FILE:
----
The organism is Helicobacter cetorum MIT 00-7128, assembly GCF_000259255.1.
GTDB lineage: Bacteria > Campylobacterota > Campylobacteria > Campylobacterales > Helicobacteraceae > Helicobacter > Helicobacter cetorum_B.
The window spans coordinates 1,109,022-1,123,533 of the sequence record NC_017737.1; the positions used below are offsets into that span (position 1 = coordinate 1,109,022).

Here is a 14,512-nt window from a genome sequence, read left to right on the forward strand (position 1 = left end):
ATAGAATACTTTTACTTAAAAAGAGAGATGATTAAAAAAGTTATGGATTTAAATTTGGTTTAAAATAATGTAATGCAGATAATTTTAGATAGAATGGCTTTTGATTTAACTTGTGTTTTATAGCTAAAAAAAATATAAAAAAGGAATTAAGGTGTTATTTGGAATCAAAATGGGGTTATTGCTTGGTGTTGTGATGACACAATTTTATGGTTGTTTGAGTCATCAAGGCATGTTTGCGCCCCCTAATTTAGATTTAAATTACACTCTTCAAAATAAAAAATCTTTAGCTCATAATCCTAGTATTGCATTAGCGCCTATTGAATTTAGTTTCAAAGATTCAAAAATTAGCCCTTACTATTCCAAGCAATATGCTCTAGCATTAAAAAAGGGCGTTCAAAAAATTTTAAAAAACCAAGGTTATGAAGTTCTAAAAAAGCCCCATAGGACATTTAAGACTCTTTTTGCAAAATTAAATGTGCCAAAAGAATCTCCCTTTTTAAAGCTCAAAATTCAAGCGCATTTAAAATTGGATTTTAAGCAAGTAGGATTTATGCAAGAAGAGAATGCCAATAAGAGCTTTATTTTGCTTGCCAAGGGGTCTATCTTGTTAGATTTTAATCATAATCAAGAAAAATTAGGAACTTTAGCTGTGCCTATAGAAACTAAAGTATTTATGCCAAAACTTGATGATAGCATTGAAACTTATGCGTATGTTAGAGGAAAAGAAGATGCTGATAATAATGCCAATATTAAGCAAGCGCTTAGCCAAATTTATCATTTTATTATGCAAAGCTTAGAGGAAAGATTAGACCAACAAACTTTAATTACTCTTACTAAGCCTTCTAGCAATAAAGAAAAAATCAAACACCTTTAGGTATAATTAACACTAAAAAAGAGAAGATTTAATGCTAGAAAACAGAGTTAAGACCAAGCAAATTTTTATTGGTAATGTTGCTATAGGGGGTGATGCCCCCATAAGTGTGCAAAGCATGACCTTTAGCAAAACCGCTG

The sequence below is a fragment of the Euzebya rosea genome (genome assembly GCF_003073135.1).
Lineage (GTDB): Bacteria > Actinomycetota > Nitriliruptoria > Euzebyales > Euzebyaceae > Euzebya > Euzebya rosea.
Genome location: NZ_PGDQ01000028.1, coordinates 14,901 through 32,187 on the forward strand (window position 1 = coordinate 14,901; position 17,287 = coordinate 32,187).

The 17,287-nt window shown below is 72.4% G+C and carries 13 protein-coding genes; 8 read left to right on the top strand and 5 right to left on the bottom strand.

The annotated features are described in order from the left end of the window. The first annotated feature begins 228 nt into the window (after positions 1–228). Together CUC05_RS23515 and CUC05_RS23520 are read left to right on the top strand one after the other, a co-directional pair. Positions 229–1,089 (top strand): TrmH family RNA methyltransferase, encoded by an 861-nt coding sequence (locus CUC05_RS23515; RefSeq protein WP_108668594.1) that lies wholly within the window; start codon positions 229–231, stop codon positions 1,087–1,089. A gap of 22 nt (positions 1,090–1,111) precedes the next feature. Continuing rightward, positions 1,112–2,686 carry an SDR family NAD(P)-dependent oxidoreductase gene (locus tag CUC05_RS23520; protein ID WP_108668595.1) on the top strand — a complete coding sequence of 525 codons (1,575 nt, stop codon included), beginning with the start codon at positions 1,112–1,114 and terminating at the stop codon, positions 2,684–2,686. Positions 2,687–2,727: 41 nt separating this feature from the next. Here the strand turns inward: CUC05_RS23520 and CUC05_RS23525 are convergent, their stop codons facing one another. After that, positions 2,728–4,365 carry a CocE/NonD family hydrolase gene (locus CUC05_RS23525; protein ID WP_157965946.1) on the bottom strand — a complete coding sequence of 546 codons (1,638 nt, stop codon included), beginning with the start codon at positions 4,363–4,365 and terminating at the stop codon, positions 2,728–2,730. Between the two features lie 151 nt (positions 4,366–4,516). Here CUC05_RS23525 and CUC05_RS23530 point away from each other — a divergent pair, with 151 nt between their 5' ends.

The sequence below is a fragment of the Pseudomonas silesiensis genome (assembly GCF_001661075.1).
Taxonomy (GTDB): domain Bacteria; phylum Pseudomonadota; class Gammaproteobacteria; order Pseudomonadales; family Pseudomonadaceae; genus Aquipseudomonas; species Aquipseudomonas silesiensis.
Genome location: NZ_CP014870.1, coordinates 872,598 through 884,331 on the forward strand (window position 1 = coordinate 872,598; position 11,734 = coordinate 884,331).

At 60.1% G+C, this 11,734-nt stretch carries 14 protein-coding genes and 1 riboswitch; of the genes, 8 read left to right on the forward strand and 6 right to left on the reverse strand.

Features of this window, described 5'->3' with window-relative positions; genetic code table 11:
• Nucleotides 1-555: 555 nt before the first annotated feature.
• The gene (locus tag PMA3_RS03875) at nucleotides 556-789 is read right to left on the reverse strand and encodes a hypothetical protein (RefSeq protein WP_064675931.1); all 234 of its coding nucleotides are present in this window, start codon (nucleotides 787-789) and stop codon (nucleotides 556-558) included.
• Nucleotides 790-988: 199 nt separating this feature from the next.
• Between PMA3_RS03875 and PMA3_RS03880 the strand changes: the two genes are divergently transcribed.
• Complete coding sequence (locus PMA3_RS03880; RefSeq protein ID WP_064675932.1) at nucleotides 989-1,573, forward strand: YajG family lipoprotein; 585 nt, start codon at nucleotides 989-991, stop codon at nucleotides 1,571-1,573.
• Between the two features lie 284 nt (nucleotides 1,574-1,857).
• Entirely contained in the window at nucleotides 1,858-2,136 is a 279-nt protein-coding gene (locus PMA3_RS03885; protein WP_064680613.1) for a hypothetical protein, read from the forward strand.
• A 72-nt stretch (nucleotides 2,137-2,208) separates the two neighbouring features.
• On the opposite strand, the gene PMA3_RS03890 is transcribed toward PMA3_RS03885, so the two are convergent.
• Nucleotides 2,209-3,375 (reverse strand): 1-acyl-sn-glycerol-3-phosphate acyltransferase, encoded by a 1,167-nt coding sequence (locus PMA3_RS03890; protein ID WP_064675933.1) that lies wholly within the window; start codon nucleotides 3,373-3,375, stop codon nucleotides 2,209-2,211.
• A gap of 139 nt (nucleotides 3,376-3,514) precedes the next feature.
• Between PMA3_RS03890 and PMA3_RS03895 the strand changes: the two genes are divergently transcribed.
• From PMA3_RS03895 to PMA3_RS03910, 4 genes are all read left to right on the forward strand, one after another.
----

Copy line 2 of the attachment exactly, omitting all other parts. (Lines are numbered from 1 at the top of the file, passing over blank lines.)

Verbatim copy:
GTDB lineage: Bacteria > Campylobacterota > Campylobacteria > Campylobacterales > Helicobacteraceae > Helicobacter > Helicobacter cetorum_B.